Starbucks workers in Massachusetts just got the tip of a lifetime.
Late last week, a federal appeals court in Boston awarded a group of baristas at the Seattle-based coffee chain $14 million, the Boston Globe reports.
The court ruled that the coffee giant violated state laws that prohibit supervisors from getting a cut of pooled tips.
Starbucks lost its argument that shift supervisors should be classified as wait staff and partake in shared tips because they have no actual “managerial responsibility,” Justice News Flash reports.
The ruling will impact around 11,000 baristas who worked at Starbucks between 2005 to 2011 and damages may rise to $18 million with interest, Shannon Liss-Riordan, a lawyer representing the baristas, told the Globe.
“Just because they’re Starbucks, they can’t ignore the law that protects Massachusetts workers,” said Liss-Riordan.
In a statement issued after the ruling Starbucks said it would respect the court's decision. "Since we just received the ruling, we are still evaluating the best way to change our tipping policy in Massachusetts to ensure compliance with state law while continuing to fairly reward our hard-working partners," according to the statement shared with The Huffington Post.
This isn’t the first time that Starbucks has gotten into hot water over its tip sharing policy. In 2009, the company was charged with sharing tips in a manner that violated California labor law. However, an appeals court agreed that in California, shift supervisors may share in tip pools reversing a lower-court ruling.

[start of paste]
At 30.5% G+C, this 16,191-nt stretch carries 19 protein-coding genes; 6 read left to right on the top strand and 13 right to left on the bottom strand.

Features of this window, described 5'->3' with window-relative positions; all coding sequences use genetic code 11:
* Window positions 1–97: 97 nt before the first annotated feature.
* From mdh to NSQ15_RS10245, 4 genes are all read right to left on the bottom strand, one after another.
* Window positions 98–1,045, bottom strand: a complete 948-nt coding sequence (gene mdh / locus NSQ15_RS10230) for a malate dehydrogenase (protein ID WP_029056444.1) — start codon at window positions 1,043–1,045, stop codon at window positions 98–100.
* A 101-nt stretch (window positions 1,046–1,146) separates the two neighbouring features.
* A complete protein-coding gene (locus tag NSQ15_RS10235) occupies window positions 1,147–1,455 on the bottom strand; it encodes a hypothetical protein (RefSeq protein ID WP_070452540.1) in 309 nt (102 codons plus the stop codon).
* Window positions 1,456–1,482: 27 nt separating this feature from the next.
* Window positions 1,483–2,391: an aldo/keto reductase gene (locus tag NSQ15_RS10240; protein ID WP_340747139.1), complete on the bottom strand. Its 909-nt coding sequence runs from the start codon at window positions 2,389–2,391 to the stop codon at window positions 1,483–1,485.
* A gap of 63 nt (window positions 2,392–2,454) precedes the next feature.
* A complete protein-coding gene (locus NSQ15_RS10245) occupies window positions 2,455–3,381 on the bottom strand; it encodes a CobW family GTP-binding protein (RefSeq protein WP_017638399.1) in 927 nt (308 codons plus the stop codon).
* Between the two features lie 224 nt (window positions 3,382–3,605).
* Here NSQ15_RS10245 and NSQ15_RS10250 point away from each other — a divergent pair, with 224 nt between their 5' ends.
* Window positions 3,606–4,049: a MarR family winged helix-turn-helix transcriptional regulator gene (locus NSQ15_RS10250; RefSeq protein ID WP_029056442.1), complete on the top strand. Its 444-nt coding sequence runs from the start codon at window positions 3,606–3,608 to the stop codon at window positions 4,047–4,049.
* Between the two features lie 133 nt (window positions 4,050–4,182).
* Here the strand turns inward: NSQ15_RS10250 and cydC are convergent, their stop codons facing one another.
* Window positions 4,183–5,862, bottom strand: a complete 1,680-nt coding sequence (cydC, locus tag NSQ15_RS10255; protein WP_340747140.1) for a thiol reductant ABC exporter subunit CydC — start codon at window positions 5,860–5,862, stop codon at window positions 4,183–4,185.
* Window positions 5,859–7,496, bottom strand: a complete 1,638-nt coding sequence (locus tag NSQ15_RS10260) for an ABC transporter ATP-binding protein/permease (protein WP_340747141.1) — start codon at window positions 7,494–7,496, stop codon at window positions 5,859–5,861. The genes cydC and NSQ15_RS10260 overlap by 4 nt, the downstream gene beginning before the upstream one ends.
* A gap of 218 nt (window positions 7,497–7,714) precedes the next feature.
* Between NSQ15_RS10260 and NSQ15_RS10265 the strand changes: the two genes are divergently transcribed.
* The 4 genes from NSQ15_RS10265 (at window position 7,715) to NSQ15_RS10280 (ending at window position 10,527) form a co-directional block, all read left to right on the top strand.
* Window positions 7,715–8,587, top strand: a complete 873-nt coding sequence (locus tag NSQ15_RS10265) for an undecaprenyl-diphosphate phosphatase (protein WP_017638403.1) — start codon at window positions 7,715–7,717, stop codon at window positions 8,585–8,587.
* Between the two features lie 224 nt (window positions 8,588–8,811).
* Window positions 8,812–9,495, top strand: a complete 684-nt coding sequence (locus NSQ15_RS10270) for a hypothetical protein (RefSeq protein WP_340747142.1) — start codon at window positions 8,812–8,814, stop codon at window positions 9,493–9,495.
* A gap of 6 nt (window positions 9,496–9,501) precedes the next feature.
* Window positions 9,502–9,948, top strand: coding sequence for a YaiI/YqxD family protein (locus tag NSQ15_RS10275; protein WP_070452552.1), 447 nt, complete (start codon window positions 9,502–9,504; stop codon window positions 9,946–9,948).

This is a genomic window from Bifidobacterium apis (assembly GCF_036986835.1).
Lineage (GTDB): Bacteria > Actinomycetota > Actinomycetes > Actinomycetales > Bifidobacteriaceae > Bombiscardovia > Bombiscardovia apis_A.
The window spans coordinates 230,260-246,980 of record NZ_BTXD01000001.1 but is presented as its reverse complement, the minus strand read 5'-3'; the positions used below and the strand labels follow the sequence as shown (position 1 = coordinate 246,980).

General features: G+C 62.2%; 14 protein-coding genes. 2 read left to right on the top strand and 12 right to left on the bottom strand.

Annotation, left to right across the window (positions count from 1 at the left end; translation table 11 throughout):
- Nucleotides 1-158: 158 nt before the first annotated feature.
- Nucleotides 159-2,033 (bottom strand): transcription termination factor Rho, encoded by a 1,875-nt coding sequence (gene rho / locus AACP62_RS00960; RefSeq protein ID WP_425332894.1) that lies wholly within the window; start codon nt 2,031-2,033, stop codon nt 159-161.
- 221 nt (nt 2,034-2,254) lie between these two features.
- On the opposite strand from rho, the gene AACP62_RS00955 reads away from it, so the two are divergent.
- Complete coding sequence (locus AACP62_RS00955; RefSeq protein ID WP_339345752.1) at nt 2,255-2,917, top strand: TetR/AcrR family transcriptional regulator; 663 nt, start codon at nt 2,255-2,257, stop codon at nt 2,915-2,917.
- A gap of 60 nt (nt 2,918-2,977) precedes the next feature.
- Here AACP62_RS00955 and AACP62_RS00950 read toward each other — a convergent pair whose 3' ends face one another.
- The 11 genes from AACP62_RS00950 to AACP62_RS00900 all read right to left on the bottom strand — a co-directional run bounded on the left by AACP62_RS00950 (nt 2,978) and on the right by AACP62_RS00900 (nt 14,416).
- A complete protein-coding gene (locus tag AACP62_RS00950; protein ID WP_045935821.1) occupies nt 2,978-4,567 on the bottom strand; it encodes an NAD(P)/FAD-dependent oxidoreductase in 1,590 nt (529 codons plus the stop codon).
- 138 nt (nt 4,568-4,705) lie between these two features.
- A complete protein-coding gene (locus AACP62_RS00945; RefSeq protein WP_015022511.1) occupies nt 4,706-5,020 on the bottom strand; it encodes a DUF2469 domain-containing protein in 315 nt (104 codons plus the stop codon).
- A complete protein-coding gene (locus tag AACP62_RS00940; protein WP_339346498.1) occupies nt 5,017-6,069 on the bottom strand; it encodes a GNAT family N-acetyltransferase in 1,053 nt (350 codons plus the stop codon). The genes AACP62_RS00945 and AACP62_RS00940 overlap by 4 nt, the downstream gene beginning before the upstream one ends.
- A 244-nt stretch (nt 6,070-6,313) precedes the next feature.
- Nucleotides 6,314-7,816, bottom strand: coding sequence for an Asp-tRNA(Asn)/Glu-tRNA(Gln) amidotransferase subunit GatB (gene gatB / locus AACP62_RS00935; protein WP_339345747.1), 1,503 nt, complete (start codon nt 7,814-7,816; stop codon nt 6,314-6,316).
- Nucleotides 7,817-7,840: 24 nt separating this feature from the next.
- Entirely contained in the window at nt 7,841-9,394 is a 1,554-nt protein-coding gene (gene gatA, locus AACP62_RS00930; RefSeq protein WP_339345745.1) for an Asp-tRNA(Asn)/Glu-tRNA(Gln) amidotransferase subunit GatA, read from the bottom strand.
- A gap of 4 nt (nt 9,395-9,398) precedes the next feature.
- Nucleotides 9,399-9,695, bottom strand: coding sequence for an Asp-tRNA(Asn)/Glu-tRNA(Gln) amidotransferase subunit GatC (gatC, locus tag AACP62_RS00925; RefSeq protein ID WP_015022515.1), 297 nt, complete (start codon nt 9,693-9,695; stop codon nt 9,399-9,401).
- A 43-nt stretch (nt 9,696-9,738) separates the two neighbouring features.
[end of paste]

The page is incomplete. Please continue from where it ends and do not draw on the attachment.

Tip pooling law has confused other coffee giants as well. In 2010, a Dunkin’ Donuts employee filed a lawsuit against managers for sharing tips in stores across Massachusetts.
The country is currently going through a period of “tip creep,” accord to Zagat. While in 2000 the average restaurant tip was 18 percent, in 2011 the number landed at 19.2 percent. Also, tip jars are now more common in places like coffee shops and pizza parlors than they were previously, writes U.S. News & World Reports.
Tip sharing lawsuits aside, Starbucks is also combating several lawsuits from customers. In February, a Michigan woman filed a $5 million lawsuit because Starbucks coffee pods are no longer available for her coffee brewing system. The same month, a California man filed a lawsuit against the coffee giant alleging that he was discriminated against as a job applicant for having one arm. More recently, a woman in Washington sued Starbucks claiming that a loose lid on her tea led to second-degree burns.
As of September, there were 12,937 Starbucks stores in the United States. That's less than the number of McDonald’s in the country, however this map shows that you can’t get any further than 170 miles away from a Starbucks when in the U.S.
Update: This story has been updated to reflect more of Starbucks official statement.